When you are a Division II women’s basketball program searching for talent, you will use any tool at your disposal — even Twitter.
That’s how Nova Southeastern assistant coach Brooklyn Kohlheim found out that three-point shooter Amanda Burakoski was leaving St. John’s.
Kohlheim notified her boss, second-year Nova head coach LeAnn Freeland, who decided to pursue Burakoski even though the 6-0 junior guard had tweeted that she wanted to stay close to her home in New York City.
By late December, the Sharks had landed Burakoski, who as a sophomore averaged 5.4 points, leading the Big East with 43 percent accuracy on three-pointers.
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“She wasn’t able to maximize her versatile skill set in the Big East,” Freeland said. “But she can do more than shoot three-pointers. She can go off the dribble, and she’s a good passer. She’s excited to have a chance to show her full game.”
Four months after getting Burakoski, Nova was contacted by Orlando native Tailor Jones, who had graduated from Northwestern University and had one year of eligibility remaining.
Jones, who is now at Nova working on her master’s degree in athletic administration, wants to be an image consultant for pro athletes.
“I think there is a desperate need for it, especially in the NBA,” said Jones, a 6-0 senior guard. “There are so many guys who go into the NBA who are maybe ignorant about how to handle their finances or how to build a positive image. I want to help people and stay in sports.”
Jones, whose sister, Morgan, is a 6-2 sophomore guard at Florida State, figures to have a huge impact for Nova’s team this year. She averaged 4 points and 3.7 rebounds last season, ranking ninth in the Big Ten in assists.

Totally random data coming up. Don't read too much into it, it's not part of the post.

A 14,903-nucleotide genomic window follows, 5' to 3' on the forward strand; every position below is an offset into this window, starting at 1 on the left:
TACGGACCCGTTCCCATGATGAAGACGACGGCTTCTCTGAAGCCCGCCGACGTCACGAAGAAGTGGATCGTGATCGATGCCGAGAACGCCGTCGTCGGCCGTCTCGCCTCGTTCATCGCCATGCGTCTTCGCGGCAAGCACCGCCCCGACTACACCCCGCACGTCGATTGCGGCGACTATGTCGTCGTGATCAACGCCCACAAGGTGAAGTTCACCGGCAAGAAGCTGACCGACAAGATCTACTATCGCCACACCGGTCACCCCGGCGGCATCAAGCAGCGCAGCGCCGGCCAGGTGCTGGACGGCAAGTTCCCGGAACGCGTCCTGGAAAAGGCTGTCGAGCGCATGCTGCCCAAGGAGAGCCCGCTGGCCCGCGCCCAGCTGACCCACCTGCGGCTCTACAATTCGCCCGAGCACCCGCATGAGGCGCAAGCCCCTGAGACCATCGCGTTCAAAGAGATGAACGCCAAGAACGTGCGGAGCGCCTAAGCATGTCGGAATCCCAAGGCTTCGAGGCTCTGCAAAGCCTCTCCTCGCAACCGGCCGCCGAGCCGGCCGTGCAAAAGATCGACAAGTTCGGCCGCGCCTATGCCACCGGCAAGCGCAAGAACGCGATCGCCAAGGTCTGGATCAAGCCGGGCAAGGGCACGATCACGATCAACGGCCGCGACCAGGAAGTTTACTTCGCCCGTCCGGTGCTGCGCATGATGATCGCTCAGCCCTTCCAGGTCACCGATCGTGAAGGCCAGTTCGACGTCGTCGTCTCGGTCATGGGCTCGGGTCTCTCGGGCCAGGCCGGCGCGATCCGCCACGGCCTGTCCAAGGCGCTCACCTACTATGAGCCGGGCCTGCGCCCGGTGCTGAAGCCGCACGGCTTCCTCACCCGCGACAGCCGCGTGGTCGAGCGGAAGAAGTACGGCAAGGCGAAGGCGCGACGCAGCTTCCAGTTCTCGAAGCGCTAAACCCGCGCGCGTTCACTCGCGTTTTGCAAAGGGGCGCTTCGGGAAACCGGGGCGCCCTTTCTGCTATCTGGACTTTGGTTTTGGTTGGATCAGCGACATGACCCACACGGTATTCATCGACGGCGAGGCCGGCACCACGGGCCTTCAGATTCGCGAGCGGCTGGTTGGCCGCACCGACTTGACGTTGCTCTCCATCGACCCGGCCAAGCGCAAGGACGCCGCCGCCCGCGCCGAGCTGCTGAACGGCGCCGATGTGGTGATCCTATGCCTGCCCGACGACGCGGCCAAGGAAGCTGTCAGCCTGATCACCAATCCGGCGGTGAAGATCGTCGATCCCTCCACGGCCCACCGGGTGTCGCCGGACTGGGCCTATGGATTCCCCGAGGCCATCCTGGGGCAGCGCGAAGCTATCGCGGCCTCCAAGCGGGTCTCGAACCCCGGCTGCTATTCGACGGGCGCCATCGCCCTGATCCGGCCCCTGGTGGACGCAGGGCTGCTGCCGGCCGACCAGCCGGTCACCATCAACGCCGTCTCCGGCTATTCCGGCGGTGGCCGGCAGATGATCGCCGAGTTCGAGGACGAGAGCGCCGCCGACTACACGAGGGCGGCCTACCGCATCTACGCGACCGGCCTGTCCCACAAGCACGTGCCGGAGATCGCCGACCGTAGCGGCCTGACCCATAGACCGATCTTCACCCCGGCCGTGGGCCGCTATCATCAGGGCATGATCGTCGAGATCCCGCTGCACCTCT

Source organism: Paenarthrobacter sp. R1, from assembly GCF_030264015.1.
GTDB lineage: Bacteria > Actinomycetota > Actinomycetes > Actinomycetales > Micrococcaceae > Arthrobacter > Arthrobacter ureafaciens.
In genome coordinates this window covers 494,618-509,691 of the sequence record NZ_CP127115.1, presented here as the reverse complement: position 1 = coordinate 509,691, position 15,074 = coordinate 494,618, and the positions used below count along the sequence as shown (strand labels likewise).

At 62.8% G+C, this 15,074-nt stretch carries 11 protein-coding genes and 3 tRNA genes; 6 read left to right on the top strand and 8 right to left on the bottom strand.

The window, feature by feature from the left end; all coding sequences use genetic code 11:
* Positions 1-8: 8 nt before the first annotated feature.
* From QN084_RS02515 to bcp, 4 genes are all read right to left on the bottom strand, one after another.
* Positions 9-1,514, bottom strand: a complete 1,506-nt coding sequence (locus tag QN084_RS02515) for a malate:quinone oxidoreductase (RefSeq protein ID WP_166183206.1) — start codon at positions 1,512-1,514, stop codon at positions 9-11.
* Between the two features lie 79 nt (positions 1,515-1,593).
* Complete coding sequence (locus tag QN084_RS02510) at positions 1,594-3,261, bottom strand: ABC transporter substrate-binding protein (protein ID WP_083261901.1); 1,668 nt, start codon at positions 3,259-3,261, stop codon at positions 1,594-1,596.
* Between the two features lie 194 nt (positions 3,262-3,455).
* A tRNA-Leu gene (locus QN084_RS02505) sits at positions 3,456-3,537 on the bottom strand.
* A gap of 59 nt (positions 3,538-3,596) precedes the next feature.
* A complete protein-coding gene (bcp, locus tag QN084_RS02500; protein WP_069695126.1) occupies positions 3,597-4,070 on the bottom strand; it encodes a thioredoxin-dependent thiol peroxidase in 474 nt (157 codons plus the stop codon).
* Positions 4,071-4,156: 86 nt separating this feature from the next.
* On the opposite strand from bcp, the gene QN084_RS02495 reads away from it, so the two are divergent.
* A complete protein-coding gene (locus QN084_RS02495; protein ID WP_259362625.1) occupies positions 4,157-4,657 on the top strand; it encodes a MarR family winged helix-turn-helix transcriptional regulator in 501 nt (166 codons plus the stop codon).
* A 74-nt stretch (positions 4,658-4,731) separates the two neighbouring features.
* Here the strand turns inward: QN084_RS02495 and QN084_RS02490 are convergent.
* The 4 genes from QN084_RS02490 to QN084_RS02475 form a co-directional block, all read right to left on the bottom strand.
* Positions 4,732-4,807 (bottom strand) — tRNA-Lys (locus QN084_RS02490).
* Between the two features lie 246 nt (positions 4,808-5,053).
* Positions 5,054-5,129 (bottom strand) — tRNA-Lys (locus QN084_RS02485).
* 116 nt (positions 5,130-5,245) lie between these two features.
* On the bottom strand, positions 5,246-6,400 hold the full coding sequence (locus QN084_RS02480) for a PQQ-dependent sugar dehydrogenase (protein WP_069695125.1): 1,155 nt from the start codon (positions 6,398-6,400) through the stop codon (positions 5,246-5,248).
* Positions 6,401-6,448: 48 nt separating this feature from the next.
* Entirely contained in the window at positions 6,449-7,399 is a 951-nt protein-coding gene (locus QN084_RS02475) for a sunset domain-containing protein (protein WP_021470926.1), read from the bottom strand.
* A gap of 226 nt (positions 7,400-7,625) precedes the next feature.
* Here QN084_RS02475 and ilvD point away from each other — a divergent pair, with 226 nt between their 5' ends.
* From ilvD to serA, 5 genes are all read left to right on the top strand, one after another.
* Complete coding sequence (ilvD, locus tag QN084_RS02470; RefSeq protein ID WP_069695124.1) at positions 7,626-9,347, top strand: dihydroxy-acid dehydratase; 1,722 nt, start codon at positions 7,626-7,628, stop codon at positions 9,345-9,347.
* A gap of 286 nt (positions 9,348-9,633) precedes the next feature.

She has ample experience, including one of her career highlights as a freshman at the University of Florida, when she played against national power Connecticut.
Another highlight came as a sophomore in high school, when Jones started and led Lake Mary to a state title.
“Tailor can play anything from point guard to the post,” Freeland said. “We like to spread out on offense, and that plays to her strength.”
Freeland said there were times last season when Nova scored with only three seconds gone in the shot clock, and that quick offense attracted Jones.
“I like to get the ball and run,” Jones said. “I’m also strong in the post. At 6-foot, I was one of the smaller players at Northwestern — we had a girl who was 6-7. But here, I can play in the post if they need me.”
Last season, Nova beat Shaw, which went on to win the Division II national title. This time around, with the mix of transfers and backcourt returners such as 2012 Sunshine State Conference Freshman of the Year Danielle Robinson and all-conference first-team senior Meixandra Porter, Freeland is thinking big.
“When we beat Shaw, it showed we’re not that far away [from contention],” Freeland said. “We feel that the national tournament and Elite Eight or Final Four are viable options.
“We’re not afraid to talk about it. We have a big vision, and the more you talk about it, the more realistic it becomes.”